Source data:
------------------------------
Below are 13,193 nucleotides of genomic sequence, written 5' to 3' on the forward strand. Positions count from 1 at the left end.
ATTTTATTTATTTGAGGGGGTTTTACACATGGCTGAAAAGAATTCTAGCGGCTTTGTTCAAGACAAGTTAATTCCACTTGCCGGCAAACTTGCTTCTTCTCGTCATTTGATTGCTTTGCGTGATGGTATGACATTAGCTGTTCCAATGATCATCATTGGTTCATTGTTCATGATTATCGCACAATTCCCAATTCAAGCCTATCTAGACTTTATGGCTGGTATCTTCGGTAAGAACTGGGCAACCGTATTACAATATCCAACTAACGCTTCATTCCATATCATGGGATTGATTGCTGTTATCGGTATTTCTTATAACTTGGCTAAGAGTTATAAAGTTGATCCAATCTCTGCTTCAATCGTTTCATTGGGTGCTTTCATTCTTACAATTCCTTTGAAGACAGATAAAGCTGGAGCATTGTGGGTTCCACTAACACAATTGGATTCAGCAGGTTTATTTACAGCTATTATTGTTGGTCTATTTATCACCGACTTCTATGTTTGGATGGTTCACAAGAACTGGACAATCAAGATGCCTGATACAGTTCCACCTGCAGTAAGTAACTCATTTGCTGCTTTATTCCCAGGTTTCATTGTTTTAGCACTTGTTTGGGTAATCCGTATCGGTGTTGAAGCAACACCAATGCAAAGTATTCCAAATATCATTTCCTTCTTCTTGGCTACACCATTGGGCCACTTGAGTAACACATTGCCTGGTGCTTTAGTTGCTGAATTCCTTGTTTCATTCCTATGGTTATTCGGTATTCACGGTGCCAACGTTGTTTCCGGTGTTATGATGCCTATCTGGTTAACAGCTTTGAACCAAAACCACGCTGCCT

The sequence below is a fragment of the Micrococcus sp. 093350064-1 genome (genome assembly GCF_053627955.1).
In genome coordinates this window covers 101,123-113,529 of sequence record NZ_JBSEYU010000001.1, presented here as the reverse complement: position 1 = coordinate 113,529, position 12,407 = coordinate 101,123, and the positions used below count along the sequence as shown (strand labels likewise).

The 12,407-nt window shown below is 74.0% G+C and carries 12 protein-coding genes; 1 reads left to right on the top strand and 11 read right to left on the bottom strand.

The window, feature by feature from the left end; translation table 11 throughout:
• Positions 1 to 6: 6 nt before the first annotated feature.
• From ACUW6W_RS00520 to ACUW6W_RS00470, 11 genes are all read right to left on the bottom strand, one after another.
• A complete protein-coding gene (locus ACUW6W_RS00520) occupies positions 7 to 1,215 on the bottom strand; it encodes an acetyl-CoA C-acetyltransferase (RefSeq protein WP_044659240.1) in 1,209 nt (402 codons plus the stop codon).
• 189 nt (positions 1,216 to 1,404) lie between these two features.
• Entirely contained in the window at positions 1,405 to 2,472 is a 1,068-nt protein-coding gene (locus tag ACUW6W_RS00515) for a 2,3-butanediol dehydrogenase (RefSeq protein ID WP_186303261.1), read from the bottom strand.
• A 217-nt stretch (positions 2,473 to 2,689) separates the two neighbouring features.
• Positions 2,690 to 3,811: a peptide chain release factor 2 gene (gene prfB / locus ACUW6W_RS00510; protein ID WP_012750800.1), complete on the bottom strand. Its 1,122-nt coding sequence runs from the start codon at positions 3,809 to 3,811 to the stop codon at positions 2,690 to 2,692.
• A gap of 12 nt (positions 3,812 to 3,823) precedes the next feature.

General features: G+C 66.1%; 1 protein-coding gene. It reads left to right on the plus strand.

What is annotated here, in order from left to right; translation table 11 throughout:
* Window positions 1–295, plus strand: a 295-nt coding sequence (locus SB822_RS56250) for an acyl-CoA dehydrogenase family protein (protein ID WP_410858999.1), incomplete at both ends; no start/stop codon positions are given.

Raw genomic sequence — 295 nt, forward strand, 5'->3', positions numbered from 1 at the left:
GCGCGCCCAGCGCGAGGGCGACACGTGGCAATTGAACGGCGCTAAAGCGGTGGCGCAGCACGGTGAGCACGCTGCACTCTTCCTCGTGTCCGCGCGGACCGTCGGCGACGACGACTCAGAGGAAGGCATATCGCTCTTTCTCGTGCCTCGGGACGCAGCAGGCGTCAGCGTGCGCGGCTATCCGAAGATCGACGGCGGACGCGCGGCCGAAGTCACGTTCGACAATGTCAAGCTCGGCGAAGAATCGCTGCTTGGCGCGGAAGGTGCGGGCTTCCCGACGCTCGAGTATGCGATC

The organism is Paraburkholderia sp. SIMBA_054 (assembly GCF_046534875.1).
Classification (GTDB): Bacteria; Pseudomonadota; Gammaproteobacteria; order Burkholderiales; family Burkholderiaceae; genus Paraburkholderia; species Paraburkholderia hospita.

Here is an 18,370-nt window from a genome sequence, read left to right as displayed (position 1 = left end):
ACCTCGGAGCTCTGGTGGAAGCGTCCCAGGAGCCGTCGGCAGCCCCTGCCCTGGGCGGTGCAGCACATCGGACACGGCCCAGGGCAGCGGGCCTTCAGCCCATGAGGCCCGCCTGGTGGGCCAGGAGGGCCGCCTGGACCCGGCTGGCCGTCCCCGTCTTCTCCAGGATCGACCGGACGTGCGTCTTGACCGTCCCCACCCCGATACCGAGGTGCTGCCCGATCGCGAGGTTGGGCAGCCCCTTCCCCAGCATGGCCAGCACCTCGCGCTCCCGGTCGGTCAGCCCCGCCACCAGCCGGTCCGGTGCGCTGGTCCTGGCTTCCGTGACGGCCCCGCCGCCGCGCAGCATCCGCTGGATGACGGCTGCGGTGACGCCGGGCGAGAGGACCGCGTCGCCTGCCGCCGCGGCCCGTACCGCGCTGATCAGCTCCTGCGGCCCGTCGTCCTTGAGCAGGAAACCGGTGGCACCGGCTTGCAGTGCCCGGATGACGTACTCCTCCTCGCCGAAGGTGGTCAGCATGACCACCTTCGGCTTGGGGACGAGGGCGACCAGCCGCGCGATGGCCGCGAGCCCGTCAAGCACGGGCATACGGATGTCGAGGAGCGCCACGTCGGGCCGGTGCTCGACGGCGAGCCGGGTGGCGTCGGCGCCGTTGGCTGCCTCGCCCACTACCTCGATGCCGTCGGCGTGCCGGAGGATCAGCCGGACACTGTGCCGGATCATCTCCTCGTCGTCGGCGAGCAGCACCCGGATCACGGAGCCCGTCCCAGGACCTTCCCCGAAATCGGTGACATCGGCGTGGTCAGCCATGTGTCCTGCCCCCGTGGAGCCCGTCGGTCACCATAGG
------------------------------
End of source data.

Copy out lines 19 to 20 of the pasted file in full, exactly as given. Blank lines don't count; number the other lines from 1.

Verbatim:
GCGCGCCCAGCGCGAGGGCGACACGTGGCAATTGAACGGCGCTAAAGCGGTGGCGCAGCACGGTGAGCACGCTGCACTCTTCCTCGTGTCCGCGCGGACCGTCGGCGACGACGACTCAGAGGAAGGCATATCGCTCTTTCTCGTGCCTCGGGACGCAGCAGGCGTCAGCGTGCGCGGCTATCCGAAGATCGACGGCGGACGCGCGGCCGAAGTCACGTTCGACAATGTCAAGCTCGGCGAAGAATCGCTGCTTGGCGCGGAAGGTGCGGGCTTCCCGACGCTCGAGTATGCGATC

The organism is Paraburkholderia sp. SIMBA_054 (assembly GCF_046534875.1).